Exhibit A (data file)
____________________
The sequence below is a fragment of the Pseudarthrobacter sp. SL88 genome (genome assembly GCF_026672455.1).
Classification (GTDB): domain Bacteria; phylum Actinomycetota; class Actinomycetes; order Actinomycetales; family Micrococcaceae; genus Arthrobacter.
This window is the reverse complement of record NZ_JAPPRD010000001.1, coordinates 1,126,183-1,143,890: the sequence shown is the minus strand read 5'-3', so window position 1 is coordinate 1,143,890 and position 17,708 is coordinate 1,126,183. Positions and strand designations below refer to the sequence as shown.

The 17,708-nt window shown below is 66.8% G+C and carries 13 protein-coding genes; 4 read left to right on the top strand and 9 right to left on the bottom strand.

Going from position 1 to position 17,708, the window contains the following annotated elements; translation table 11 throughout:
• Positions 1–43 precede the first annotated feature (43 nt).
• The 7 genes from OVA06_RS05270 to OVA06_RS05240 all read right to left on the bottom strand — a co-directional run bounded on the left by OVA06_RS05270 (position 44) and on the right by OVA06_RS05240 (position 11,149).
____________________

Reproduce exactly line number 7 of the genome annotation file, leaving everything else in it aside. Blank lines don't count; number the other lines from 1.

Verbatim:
• The 7 genes from OVA06_RS05270 to OVA06_RS05240 all read right to left on the bottom strand — a co-directional run bounded on the left by OVA06_RS05270 (position 44) and on the right by OVA06_RS05240 (position 11,149).